- Ah, the old "everybody knows" premise. Can't very well argue with that rock solid logic. Now,exactly how does "German Engineering" (by which, I assume you mean "German Leadership") lead to transparency?

      "It's like comparing Mercedes, or a BMW to a Ford Pinto. Once you hit 170,000 miles, the pinto starts leaking oil and breaking apart at the head gaskets and stuff, requiring a complete engine overhaul. German vehicles however, are so rigorously engineered, they just need regular scheduled (and planned) maintenance, which may include an oil change, or in this case, employee attrition when subscriber numbers dwindle."
      - Yeah, let's compare high-end German sports cars to one of the cheapest models Ford has ever put out. That'll prove Germany's better. Unfortunately, not even the spirit of this argument holds true. Compare the total cost of ownership (purchase price, maintenance, parts, resale value) of similarly featured German and U.S. automobiles.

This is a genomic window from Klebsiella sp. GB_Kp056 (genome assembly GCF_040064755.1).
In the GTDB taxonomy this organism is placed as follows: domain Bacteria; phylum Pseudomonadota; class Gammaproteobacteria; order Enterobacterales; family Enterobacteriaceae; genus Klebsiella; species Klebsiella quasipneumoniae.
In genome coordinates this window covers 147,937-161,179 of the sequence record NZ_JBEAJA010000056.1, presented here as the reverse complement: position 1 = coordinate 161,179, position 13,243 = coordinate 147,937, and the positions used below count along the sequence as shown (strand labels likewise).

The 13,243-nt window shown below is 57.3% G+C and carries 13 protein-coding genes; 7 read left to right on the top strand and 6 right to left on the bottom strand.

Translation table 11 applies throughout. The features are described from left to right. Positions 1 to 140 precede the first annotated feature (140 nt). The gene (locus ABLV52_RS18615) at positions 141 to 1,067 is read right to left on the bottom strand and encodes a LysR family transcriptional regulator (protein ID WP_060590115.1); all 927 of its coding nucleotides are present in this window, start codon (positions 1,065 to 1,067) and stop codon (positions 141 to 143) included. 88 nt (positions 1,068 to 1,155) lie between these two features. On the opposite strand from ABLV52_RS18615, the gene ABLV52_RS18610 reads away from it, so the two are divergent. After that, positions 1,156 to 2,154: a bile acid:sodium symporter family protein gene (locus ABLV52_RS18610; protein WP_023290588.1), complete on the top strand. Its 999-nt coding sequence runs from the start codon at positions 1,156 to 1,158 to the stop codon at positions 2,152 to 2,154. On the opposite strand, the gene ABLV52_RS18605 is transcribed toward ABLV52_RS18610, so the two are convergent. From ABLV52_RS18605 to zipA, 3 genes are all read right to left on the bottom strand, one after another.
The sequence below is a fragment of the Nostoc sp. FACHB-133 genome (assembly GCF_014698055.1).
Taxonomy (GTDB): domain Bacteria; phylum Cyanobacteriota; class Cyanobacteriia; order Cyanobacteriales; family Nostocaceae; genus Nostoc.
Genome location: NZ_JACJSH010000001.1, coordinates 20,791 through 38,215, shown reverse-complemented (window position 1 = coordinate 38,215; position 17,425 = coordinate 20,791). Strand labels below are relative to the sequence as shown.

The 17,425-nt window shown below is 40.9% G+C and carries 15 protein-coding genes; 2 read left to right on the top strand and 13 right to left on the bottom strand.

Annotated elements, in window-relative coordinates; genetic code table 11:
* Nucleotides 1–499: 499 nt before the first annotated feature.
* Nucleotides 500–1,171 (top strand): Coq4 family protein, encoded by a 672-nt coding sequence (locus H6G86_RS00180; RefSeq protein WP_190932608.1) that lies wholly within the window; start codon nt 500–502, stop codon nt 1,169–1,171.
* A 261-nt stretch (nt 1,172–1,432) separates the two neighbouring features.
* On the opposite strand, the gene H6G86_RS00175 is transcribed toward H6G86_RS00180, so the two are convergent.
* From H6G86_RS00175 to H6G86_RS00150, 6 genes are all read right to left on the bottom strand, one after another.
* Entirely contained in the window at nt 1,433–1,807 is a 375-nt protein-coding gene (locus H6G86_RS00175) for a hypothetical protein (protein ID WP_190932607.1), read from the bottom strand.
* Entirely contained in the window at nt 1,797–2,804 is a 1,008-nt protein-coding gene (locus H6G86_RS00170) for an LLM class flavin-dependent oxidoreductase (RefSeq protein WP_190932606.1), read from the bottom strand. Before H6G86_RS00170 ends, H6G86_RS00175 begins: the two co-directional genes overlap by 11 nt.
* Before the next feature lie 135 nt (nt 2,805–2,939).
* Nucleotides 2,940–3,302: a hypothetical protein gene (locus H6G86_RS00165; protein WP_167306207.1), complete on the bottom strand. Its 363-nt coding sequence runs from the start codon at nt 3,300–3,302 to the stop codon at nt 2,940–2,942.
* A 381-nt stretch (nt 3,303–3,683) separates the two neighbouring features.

"AT&T hasn't experienced a loss of customers since they inked the exclusive iPhone agreement, so they probably forgot what it's like to loose customers enmasse."
      - Last I checked, that exclusivity agreement expired over a year ago. Somebody forgot to tell AT&T's customers to evacuate.
      TheRealChrisJones
  • Waiting for endorcement from Hot Air Balloonists...

    Here's another thing- AT&T's company culture, which we learned during the merger timeframe, which is based on politics (buying off politicians and regulators, and hot-air baloonists) probably wouldn't have meshed well with T-Mobile anyway.

    I'm pretty happy with T-Mobile service. It works better than AT&T, I don't drop calls. At the same time, I don't care what service Hot Air Balloonists use anyway. But their endorsement gave me a chuckle.
    FreddyCrugeer
    • Enjoy it while you can.

      There is a reason TMobile parent company wanted to sell it off. They can't afford to move to 4G. Instead of merging, TMobile is going to die. Same result, just a different path.
      bluecougee
      • Maybe then AT&T can pick up the pieces

        and use T-Mobiles towers and equipment to expand their network.
        bobiroc
  • "the $39 proposed bid"

    Wow, no wonder the bid fell through. I think T-Mobile is worth more than that!

    At least, say, 100 bucks?

    ;-p
    TheRealChrisJones
  • AT&T Layoffs and Promises